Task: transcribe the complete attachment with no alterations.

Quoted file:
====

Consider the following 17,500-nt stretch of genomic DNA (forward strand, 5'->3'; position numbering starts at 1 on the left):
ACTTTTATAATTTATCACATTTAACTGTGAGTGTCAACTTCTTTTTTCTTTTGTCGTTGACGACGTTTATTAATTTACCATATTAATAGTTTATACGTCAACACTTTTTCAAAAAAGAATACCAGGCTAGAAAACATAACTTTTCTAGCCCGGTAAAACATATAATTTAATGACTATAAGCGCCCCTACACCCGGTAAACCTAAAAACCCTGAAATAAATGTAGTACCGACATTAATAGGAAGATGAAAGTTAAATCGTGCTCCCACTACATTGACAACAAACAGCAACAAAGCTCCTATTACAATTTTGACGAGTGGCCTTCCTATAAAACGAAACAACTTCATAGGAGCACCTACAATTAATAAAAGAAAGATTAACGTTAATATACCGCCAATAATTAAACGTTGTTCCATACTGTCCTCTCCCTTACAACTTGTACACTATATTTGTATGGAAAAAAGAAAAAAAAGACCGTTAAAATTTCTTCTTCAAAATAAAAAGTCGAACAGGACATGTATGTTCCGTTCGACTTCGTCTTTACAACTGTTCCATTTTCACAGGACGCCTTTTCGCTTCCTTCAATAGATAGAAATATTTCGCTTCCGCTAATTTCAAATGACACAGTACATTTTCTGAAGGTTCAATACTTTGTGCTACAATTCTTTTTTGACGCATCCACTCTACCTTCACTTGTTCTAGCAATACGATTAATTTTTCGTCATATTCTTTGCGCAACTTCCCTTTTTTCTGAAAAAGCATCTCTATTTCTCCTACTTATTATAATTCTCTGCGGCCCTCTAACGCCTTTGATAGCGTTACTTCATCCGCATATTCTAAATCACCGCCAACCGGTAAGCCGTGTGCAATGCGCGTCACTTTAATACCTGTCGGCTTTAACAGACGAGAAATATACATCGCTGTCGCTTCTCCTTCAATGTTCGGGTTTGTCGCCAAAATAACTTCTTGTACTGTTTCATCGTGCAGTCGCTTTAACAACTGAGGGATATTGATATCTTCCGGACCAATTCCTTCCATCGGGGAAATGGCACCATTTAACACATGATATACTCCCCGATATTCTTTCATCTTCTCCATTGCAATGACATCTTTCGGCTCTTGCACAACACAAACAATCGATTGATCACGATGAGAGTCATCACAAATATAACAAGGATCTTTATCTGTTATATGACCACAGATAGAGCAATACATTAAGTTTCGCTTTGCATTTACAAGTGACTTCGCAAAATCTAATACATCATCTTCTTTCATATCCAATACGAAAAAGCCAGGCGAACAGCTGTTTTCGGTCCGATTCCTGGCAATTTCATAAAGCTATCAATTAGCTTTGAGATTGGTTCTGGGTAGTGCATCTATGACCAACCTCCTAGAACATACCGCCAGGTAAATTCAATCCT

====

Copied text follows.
Consider the following 17,500-nt stretch of genomic DNA (forward strand, 5'->3'; position numbering starts at 1 on the left):
ACTTTTATAATTTATCACATTTAACTGTGAGTGTCAACTTCTTTTTTCTTTTGTCGTTGACGACGTTTATTAATTTACCATATTAATAGTTTATACGTCAACACTTTTTCAAAAAAGAATACCAGGCTAGAAAACATAACTTTTCTAGCCCGGTAAAACATATAATTTAATGACTATAAGCGCCCCTACACCCGGTAAACCTAAAAACCCTGAAATAAATGTAGTACCGACATTAATAGGAAGATGAAAGTTAAATCGTGCTCCCACTACATTGACAACAAACAGCAACAAAGCTCCTATTACAATTTTGACGAGTGGCCTTCCTATAAAACGAAACAACTTCATAGGAGCACCTACAATTAATAAAAGAAAGATTAACGTTAATATACCGCCAATAATTAAACGTTGTTCCATACTGTCCTCTCCCTTACAACTTGTACACTATATTTGTATGGAAAAAAGAAAAAAAAGACCGTTAAAATTTCTTCTTCAAAATAAAAAGTCGAACAGGACATGTATGTTCCGTTCGACTTCGTCTTTACAACTGTTCCATTTTCACAGGACGCCTTTTCGCTTCCTTCAATAGATAGAAATATTTCGCTTCCGCTAATTTCAAATGACACAGTACATTTTCTGAAGGTTCAATACTTTGTGCTACAATTCTTTTTTGACGCATCCACTCTACCTTCACTTGTTCTAGCAATACGATTAATTTTTCGTCATATTCTTTGCGCAACTTCCCTTTTTTCTGAAAAAGCATCTCTATTTCTCCTACTTATTATAATTCTCTGCGGCCCTCTAACGCCTTTGATAGCGTTACTTCATCCGCATATTCTAAATCACCGCCAACCGGTAAGCCGTGTGCAATGCGCGTCACTTTAATACCTGTCGGCTTTAACAGACGAGAAATATACATCGCTGTCGCTTCTCCTTCAATGTTCGGGTTTGTCGCCAAAATAACTTCTTGTACTGTTTCATCGTGCAGTCGCTTTAACAACTGAGGGATATTGATATCTTCCGGACCAATTCCTTCCATCGGGGAAATGGCACCATTTAACACATGATATACTCCCCGATATTCTTTCATCTTCTCCATTGCAATGACATCTTTCGGCTCTTGCACAACACAAACAATCGATTGATCACGATGAGAGTCATCACAAATATAACAAGGATCTTTATCTGTTATATGACCACAGATAGAGCAATACATTAAGTTTCGCTTTGCATTTACAAGTGACTTCGCAAAATCTAATACATCATCTTCTTTCATATCCAATACGAAAAAGCCAGGCGAACAGCTGTTTTCGGTCCGATTCCTGGCAATTTCATAAAGCTATCAATTAGCTTTGAGATTGGTTCTGGGTAGTGCATCTATGACCAACCTCCTAGAACATACCGCCAGGTAAATTCAATCCT